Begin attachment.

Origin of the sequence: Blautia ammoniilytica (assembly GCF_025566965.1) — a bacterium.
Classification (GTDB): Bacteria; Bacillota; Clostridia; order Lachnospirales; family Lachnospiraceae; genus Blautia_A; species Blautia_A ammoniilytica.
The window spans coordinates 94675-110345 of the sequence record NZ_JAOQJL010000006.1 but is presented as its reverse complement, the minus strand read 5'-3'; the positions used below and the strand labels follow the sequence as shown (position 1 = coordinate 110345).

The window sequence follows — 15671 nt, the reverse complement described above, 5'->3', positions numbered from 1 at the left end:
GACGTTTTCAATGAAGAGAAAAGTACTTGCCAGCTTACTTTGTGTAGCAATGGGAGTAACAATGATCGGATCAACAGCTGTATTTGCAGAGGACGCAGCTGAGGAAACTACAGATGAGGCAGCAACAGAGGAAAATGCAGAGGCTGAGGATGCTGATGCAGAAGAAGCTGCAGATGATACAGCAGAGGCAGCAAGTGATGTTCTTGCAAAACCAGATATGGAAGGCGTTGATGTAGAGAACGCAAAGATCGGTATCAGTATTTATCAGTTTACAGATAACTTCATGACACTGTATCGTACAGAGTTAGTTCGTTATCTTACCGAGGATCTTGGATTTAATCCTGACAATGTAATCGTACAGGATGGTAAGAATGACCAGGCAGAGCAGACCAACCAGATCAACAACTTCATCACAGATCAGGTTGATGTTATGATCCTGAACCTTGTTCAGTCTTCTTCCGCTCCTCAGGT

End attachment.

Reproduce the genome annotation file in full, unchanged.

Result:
Origin of the sequence: Blautia ammoniilytica (assembly GCF_025566965.1) — a bacterium.
Classification (GTDB): Bacteria; Bacillota; Clostridia; order Lachnospirales; family Lachnospiraceae; genus Blautia_A; species Blautia_A ammoniilytica.
The window spans coordinates 94675-110345 of the sequence record NZ_JAOQJL010000006.1 but is presented as its reverse complement, the minus strand read 5'-3'; the positions used below and the strand labels follow the sequence as shown (position 1 = coordinate 110345).

The window sequence follows — 15671 nt, the reverse complement described above, 5'->3', positions numbered from 1 at the left end:
GACGTTTTCAATGAAGAGAAAAGTACTTGCCAGCTTACTTTGTGTAGCAATGGGAGTAACAATGATCGGATCAACAGCTGTATTTGCAGAGGACGCAGCTGAGGAAACTACAGATGAGGCAGCAACAGAGGAAAATGCAGAGGCTGAGGATGCTGATGCAGAAGAAGCTGCAGATGATACAGCAGAGGCAGCAAGTGATGTTCTTGCAAAACCAGATATGGAAGGCGTTGATGTAGAGAACGCAAAGATCGGTATCAGTATTTATCAGTTTACAGATAACTTCATGACACTGTATCGTACAGAGTTAGTTCGTTATCTTACCGAGGATCTTGGATTTAATCCTGACAATGTAATCGTACAGGATGGTAAGAATGACCAGGCAGAGCAGACCAACCAGATCAACAACTTCATCACAGATCAGGTTGATGTTATGATCCTGAACCTTGTTCAGTCTTCTTCCGCTCCTCAGGT